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July 1993

Of Mice and Men: What Mice Can Teach Us About Human Ophthalmic Disease

Author Affiliations

Baltimore, Md

Arch Ophthalmol. 1993;111(7):911-913. doi:10.1001/archopht.1993.01090070029013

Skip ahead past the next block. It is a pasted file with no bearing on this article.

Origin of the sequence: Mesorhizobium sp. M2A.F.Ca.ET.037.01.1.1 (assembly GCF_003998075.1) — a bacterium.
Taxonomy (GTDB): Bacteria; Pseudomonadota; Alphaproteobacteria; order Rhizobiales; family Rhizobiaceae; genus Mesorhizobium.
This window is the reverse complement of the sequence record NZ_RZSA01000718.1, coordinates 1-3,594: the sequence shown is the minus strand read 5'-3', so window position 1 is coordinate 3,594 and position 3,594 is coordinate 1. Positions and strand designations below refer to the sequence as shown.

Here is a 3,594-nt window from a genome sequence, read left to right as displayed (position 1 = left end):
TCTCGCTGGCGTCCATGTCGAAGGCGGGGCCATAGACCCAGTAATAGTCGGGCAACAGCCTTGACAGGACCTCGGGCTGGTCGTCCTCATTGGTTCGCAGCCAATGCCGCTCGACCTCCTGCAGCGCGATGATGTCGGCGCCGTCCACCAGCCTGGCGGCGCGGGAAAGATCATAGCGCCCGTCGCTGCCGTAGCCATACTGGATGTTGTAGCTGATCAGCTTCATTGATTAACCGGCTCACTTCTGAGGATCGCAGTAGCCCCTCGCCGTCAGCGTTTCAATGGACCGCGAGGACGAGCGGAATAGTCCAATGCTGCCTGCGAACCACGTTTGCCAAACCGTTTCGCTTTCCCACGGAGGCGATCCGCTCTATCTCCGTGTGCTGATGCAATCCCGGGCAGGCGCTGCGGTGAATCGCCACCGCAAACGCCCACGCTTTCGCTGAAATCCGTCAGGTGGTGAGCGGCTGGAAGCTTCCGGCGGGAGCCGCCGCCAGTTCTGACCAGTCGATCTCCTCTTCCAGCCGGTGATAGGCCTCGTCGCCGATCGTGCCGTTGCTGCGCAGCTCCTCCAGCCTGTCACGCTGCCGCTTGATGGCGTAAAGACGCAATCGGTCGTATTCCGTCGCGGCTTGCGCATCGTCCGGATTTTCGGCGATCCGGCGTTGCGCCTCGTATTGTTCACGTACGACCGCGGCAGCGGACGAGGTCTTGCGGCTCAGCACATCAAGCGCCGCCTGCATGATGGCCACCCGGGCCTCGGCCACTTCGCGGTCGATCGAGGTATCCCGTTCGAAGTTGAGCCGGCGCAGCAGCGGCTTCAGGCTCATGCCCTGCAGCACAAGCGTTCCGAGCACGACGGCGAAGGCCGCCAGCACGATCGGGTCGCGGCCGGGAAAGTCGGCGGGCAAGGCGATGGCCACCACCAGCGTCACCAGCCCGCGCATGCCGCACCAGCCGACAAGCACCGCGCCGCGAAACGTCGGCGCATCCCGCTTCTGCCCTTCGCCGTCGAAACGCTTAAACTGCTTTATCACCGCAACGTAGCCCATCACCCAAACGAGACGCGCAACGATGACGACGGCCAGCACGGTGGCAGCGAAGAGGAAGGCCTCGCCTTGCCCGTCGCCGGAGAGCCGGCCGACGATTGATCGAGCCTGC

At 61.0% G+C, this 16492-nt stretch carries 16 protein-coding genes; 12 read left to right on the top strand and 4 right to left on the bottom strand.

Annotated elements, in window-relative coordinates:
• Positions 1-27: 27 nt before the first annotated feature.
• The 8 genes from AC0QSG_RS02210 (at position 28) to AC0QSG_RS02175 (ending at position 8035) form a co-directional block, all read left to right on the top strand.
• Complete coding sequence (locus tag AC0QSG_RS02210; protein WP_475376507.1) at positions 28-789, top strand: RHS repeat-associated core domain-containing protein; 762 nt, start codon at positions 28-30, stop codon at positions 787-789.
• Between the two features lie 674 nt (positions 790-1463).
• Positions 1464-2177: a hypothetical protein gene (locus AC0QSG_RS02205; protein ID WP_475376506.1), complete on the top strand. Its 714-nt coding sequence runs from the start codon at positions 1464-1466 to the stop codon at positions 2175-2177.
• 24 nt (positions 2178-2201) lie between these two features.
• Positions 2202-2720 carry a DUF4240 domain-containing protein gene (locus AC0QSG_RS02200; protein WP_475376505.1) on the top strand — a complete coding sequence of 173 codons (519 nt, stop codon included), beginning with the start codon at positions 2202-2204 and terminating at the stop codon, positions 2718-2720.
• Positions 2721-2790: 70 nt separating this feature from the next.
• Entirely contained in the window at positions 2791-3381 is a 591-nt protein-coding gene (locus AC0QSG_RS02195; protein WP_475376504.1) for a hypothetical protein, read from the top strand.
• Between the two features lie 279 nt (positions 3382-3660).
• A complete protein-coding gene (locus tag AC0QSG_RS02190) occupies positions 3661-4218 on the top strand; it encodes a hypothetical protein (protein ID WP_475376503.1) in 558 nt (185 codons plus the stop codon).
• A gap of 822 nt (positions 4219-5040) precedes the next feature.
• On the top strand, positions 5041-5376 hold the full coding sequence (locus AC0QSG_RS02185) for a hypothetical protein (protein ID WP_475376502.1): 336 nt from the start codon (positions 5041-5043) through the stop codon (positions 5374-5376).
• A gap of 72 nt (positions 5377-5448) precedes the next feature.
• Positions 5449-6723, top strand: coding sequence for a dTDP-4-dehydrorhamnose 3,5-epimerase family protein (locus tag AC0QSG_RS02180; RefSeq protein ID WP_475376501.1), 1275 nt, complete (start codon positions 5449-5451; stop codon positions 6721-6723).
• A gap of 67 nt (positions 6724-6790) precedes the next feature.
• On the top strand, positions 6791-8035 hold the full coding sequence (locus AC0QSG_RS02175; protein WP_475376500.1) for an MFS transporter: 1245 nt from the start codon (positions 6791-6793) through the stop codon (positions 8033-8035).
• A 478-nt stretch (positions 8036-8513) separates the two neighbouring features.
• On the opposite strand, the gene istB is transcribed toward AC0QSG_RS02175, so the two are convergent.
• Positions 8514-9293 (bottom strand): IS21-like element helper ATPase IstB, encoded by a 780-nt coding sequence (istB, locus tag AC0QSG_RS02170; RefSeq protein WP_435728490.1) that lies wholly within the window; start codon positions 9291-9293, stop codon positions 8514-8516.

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Mice HAVE traditionally been the animal of choice in mammalian genetic studies. They have been important both in increasing our understanding of basic genetic processes and as model systems to study specific human genetic diseases. Many fields in medicine have benefited greatly from such studies. Ophthalmology and visual science, however, with some notable exceptions such as the murine retinal degeneration and retinal degeneration slow mutations, have not, in general, placed much emphasis on murine genetic analyses. There are good reasons for this. Among other problems, mouse eyes are small and difficult to work with. There are structural differences between human and murine eyes, and the murine visual cortex and higher visual centers are not well developed. Despite these limitations, however, the development of new approaches that combine the power of traditional mouse genetics with modern molecular techniques make it certain that mouse studies will play an increasingly important role in

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